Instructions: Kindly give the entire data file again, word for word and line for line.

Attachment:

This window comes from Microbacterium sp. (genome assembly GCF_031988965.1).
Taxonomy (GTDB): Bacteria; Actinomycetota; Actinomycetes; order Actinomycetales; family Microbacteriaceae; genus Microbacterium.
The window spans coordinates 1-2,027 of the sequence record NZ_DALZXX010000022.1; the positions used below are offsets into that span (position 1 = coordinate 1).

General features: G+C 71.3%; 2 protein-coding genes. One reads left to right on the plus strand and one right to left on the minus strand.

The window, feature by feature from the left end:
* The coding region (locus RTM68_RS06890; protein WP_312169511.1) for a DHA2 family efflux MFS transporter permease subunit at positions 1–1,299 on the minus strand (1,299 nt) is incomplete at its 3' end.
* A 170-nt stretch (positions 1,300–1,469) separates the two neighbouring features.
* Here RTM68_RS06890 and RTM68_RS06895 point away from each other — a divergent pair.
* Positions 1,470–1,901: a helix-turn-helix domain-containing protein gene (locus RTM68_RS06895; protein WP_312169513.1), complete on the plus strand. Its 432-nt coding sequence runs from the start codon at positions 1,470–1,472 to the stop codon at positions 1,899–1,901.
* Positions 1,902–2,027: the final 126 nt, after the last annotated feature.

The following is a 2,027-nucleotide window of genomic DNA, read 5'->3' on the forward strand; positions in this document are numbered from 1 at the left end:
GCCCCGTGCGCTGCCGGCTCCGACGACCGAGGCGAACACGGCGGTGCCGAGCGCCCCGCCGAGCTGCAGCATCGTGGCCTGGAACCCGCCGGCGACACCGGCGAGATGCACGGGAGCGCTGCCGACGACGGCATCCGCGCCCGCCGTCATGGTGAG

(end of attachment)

This window comes from Microbacterium sp. (genome assembly GCF_031988965.1).
Taxonomy (GTDB): Bacteria; Actinomycetota; Actinomycetes; order Actinomycetales; family Microbacteriaceae; genus Microbacterium.
The window spans coordinates 1-2,027 of the sequence record NZ_DALZXX010000022.1; the positions used below are offsets into that span (position 1 = coordinate 1).

General features: G+C 71.3%; 2 protein-coding genes. One reads left to right on the plus strand and one right to left on the minus strand.

The window, feature by feature from the left end:
* The coding region (locus RTM68_RS06890; protein WP_312169511.1) for a DHA2 family efflux MFS transporter permease subunit at positions 1–1,299 on the minus strand (1,299 nt) is incomplete at its 3' end.
* A 170-nt stretch (positions 1,300–1,469) separates the two neighbouring features.
* Here RTM68_RS06890 and RTM68_RS06895 point away from each other — a divergent pair.
* Positions 1,470–1,901: a helix-turn-helix domain-containing protein gene (locus RTM68_RS06895; protein WP_312169513.1), complete on the plus strand. Its 432-nt coding sequence runs from the start codon at positions 1,470–1,472 to the stop codon at positions 1,899–1,901.
* Positions 1,902–2,027: the final 126 nt, after the last annotated feature.

The following is a 2,027-nucleotide window of genomic DNA, read 5'->3' on the forward strand; positions in this document are numbered from 1 at the left end:
GCCCCGTGCGCTGCCGGCTCCGACGACCGAGGCGAACACGGCGGTGCCGAGCGCCCCGCCGAGCTGCAGCATCGTGGCCTGGAACCCGCCGGCGACACCGGCGAGATGCACGGGAGCGCTGCCGACGACGGCATCCGCGCCCGCCGTCATGGTGAG